Home » “Archerfield;” The First name of Forest Lake – Forest Lake History Part 3

“Archerfield;” The First name of Forest Lake – Forest Lake History Part 3

Jamie Furness    March 10, 2023    4 min read   

The name ‘Archerfield’ for the first Forest Lake property first appeared in a newspaper advertisement in April 1880. Earlier newspaper references to the property simply refer to ‘Selection No. 2815.’

The nearby Brisbane suburb of ‘Archerfield’ was not named until almost 50 years later when Archerfield Aerodrome was established and named in 1929. Neither is part of this story of the origins of Forest Lake.

Who named the ‘Archerfield Estate?’ 

It is theorised that the property is named after Alexander Archer, the Brisbane manager of the Bank of New South Wales who held the lease of the property briefly in 1879-1880.

There is a direct link between Archer and the second lessee Murphy. Murphy had transferred the lease of the property to Archer in January 1879, possibly as security in a financial arrangement. But by February 1880, Archer had transferred the lease back to Murphy. 

It was a month later in March 1880, that Murphy converted the lease to purchase of the property and became the first owner of the selection; perhaps this prompted him to choose a name for his new property.

The advertisement first naming the “Archerfield Estate” appeared the following month, in April 1880. Since Murphy had effectively owned the property since 1878 and still owned it at his death in 1881, it seems reasonable to infer that it was Murphy who named it ‘Archerfield.’ 

Alexander Archer 

Alexander was the seventh of the nine Archer brothers who were famous Queensland explorer-pastoralists. The Archers lived in Toowong but never lived at Archerfield Station. In 1871, Alexander had married Mary, daughter of Sir Robert Mackenzie the first Colonial Treasurer of Queensland, and a Scottish baron. In 1890 the couple died in Queensland’s historic shipwreck on the tip of Cape York – “The Quetta disaster.” 

caption: Alexander Archer. Source: State Library of Queensland.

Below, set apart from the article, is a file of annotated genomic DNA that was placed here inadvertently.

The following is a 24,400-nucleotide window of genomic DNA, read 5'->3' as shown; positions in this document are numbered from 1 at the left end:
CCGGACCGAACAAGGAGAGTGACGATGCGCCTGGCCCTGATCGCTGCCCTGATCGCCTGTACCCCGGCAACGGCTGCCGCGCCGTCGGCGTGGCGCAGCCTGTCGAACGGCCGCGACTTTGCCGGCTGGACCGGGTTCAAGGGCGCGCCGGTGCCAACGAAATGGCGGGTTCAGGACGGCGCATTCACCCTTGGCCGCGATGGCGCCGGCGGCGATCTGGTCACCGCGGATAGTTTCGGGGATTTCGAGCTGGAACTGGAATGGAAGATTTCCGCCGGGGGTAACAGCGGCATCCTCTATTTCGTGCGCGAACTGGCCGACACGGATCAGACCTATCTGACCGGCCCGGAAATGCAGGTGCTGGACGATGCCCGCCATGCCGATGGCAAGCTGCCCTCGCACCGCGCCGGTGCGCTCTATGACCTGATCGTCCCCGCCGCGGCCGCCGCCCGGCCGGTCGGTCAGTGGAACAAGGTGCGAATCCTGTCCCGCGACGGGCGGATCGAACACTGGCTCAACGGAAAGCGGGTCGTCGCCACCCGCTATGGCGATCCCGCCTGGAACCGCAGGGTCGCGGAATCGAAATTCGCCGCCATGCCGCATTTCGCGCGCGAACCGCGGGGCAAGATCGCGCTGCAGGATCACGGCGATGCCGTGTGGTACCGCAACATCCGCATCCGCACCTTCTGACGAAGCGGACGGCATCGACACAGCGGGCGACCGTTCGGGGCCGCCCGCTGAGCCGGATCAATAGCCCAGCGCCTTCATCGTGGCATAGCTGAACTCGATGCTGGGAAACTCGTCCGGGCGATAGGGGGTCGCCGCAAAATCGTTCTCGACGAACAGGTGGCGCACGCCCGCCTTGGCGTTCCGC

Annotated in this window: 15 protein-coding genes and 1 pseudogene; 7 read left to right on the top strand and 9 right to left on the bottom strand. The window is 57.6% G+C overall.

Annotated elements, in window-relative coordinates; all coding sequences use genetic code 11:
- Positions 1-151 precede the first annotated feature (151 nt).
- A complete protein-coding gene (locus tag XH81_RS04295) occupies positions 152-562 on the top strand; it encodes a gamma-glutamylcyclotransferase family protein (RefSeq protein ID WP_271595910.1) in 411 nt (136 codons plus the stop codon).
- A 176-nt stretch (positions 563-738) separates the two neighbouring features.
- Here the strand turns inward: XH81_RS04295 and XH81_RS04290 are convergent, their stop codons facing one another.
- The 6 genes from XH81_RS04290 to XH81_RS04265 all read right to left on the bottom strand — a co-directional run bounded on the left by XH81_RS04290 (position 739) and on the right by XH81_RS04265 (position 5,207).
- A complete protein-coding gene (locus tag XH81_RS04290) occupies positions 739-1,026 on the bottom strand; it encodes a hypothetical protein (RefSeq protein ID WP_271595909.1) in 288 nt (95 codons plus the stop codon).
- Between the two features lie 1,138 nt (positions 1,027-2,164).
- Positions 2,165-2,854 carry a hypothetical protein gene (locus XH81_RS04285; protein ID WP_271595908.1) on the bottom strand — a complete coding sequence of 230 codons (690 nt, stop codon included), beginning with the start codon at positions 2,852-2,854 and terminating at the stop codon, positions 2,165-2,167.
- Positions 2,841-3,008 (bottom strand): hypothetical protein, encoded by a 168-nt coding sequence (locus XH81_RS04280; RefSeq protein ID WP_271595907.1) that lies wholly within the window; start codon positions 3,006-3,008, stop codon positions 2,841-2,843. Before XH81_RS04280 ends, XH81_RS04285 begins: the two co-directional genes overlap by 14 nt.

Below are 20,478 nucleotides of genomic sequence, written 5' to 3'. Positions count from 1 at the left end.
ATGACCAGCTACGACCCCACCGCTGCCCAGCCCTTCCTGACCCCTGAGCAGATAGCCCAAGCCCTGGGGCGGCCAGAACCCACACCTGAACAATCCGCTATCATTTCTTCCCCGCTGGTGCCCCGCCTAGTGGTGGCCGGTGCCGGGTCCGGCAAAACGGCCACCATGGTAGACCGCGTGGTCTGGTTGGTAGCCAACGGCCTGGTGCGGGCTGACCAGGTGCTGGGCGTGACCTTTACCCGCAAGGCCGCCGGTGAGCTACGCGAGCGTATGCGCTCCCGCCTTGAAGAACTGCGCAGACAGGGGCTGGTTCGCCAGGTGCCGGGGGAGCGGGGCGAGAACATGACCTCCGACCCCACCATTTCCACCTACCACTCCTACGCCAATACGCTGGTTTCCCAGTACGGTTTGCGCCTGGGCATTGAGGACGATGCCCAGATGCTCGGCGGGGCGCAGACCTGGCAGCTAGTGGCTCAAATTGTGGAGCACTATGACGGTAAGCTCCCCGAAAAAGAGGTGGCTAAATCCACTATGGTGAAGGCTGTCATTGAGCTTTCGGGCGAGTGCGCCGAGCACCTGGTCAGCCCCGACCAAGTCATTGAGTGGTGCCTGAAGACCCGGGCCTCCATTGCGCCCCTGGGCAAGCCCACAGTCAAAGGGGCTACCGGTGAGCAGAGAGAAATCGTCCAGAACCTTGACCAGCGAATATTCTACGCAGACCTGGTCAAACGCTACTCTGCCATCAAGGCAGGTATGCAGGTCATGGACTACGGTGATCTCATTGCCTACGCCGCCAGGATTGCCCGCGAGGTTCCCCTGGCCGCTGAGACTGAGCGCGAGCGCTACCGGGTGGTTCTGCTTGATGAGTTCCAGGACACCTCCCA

Archerfield House in Homestead Park 

Homestead Park, a small open space tucked away in the north of Forest Lake is the site of the earliest settlement in the suburb. The homestead for the huge section (Selection No. 2815) that included all of Forest Lake and much more was built here. The Archerfield house and garden were established soon after the selection was made in 1876. 

When W E Murphy died in 1881, Archerfield was sold and the house and garden were described in 1881 sale advertisements – and also referred to in an 1885 article.

.. Nature and Value of Improvements 

A chamfer board house, 13 rooms, verandahs on top and bottom, iron roof.

Slab stables and mens quarters

Garden fenced and enclosed with an ornamental fence.

60 trees planted with cradles 

The whole selection fenced in complete with a 2 rail split fence.

Two gardens cultivated. Some cattle owned by H Farley…

The Inspection Report from the Bailiff of Crown Lands, 17 Sep. 1878 

Source: Queensland State Archives Film Z4667 Lease 2815 Henry Farley 

“ARCHERFIELD … Beautifully situated on a rising ground, in a climate which from the elevation is much breezier and cooler than that of Brisbane, is the dwelling-house, a well finished two storied structure containing twelve rooms with verandahs, balcony, porch, and hall.

The other improvements are good and substantial and entirely consistent with a really high-class family residence, the stales, coach-house, fowl house and all outbuildings in perfect repair…”

Source: The Queenslander, 5 November 1881 p578.

Fun Facts: It is possible that the original “men’s quarters” of Archerfield House described in 1878 were used to house tobacco workers in 1932. It is also possible that the stables used by mounted guards during World War II were the Archerfield House stables adjoining the men’s quarters. In 2022 there is a large rectangular sandstone block in Homestead Park – thought by some to be a remnant of Archerfield House. 

Archerfield house burned down in 1928 and was not replaced. However soon after the fire, a timber cottage was built on the same site to house a caretaker and the building survived until at least the 1960s. 

See Part 2-4 for more information on the first European settlers of Forest Lake.

From Before Forest Lake by Vicki Mynott – Adapted for print by Megan Woolley.

Avatar photo

Jamie Furness